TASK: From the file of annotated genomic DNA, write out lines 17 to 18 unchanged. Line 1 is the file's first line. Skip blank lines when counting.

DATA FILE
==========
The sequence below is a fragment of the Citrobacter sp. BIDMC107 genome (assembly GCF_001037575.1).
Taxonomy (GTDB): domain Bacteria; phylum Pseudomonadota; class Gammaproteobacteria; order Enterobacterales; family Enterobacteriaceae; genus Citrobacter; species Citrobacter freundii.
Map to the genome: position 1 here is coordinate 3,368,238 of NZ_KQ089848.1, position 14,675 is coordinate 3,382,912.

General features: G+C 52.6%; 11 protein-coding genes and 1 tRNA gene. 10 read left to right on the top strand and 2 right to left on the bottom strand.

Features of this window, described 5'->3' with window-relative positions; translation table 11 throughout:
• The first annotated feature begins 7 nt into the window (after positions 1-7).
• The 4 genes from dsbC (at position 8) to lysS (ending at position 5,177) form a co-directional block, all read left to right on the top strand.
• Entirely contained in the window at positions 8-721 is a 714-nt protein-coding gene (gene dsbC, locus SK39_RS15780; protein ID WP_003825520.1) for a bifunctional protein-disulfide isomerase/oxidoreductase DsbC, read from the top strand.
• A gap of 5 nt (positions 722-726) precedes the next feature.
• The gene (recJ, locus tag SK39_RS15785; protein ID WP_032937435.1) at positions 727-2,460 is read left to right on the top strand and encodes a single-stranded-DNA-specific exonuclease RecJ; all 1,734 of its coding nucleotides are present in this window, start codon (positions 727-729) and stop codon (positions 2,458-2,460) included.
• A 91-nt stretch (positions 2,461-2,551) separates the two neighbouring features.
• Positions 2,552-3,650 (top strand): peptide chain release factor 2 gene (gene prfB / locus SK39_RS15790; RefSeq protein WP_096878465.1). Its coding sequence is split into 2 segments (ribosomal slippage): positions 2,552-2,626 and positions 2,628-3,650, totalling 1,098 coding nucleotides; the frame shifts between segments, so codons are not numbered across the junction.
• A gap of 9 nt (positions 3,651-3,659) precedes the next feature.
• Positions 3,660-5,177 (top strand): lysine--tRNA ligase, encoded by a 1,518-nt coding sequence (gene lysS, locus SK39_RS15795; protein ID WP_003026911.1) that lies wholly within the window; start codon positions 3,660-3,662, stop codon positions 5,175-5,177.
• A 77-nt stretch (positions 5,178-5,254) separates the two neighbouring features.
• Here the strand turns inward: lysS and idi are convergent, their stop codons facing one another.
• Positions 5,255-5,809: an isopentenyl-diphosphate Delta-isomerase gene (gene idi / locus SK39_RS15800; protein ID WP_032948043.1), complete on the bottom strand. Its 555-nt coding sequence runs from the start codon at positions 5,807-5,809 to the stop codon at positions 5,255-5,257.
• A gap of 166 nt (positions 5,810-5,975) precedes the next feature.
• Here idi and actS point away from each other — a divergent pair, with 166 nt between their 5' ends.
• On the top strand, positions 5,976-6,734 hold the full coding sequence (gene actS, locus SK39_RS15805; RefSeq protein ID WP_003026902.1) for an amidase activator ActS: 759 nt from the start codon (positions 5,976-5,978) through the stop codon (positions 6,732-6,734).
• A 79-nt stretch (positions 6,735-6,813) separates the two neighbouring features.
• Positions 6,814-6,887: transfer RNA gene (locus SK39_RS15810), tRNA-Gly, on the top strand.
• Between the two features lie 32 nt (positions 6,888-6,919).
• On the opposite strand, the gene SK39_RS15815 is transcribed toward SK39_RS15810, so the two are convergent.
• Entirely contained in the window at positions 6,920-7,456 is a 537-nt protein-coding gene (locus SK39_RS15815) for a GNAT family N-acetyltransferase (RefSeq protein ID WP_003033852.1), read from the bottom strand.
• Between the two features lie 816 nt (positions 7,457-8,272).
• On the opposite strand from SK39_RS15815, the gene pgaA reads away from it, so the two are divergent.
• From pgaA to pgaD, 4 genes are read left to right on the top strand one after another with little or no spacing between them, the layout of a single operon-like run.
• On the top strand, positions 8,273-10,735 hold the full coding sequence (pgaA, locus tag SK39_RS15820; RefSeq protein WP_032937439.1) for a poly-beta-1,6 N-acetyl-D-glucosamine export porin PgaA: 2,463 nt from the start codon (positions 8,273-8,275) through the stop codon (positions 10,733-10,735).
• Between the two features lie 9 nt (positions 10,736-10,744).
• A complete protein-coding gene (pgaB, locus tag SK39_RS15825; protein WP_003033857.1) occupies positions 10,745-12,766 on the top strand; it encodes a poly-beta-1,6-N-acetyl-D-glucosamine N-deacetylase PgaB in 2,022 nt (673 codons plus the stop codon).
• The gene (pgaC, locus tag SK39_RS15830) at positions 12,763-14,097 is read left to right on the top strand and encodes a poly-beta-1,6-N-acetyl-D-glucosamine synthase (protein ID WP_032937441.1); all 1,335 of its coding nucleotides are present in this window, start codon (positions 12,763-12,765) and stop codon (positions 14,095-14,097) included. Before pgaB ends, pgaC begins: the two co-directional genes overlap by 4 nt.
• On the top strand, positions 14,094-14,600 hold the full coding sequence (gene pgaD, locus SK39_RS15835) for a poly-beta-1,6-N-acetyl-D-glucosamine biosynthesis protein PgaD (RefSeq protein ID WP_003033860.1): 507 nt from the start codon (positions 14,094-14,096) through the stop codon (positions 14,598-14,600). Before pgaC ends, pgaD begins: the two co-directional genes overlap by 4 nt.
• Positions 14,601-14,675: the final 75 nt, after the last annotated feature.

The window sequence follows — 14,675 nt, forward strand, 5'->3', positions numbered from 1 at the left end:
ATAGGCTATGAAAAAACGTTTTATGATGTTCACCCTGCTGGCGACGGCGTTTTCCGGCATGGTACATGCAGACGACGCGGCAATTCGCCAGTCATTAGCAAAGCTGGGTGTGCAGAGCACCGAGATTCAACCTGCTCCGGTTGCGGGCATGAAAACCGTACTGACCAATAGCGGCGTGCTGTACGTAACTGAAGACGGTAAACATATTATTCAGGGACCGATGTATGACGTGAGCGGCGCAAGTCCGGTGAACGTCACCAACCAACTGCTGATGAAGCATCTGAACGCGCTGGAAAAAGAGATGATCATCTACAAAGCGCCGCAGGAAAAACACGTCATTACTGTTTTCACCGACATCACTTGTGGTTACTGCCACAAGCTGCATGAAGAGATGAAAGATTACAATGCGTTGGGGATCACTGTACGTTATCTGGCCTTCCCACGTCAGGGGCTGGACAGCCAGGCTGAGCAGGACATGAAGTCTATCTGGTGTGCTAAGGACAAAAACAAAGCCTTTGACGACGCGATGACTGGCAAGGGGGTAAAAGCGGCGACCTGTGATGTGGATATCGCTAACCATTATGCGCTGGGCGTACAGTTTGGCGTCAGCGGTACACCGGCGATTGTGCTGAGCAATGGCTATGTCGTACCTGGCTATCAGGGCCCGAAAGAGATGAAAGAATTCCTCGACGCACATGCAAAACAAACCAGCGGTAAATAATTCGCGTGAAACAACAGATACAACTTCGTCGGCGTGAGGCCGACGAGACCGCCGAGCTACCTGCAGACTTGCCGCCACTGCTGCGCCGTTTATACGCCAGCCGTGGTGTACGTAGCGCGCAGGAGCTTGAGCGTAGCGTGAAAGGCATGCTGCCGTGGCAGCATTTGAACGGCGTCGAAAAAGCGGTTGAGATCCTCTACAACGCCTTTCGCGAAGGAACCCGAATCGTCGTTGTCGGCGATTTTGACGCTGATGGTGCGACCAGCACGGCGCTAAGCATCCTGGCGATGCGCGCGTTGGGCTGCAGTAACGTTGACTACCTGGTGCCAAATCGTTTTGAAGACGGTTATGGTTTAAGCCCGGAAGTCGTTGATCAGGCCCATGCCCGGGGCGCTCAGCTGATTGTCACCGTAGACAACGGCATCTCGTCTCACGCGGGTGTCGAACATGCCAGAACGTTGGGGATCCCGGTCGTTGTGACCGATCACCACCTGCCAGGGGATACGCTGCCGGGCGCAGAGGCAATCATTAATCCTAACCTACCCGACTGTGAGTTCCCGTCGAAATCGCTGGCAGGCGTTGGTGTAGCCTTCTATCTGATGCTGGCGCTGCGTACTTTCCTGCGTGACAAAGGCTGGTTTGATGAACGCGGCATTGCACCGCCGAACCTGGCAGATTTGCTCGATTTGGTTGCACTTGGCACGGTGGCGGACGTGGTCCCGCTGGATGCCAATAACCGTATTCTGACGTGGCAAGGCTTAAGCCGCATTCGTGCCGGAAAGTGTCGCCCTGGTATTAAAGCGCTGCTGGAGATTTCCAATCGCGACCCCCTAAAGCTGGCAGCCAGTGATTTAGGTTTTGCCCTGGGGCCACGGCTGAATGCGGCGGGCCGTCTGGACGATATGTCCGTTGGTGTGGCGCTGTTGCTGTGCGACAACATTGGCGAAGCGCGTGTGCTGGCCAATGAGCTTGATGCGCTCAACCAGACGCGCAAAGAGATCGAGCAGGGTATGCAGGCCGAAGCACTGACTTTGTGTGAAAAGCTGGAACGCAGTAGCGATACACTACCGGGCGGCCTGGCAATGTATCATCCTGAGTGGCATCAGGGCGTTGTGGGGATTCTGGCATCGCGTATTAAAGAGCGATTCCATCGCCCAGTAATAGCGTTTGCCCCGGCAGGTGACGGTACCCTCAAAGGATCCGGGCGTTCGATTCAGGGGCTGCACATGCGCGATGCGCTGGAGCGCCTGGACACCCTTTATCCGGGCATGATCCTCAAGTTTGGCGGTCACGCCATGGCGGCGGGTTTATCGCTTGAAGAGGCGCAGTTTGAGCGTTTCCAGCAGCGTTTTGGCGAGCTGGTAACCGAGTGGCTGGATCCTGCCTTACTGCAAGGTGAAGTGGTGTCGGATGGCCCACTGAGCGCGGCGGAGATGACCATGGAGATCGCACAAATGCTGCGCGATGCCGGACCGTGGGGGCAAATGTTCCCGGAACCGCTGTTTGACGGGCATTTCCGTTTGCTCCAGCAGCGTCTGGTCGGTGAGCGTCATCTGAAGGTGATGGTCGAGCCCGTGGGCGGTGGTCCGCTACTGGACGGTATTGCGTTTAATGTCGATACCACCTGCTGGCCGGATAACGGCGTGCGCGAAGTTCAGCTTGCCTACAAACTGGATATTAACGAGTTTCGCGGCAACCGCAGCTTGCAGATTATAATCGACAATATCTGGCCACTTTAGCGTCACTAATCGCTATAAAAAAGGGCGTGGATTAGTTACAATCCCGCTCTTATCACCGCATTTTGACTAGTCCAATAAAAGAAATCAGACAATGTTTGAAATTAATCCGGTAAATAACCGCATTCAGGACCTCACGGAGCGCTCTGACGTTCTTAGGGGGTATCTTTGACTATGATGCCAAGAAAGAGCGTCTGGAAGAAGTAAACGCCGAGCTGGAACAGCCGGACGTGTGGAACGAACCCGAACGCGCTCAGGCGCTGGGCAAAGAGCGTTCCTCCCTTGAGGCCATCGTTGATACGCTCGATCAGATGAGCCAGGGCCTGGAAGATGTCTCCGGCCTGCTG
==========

• Positions 5,255-5,809: an isopentenyl-diphosphate Delta-isomerase gene (gene idi / locus SK39_RS15800; protein ID WP_032948043.1), complete on the bottom strand. Its 555-nt coding sequence runs from the start codon at positions 5,807-5,809 to the stop codon at positions 5,255-5,257.
• A gap of 166 nt (positions 5,810-5,975) precedes the next feature.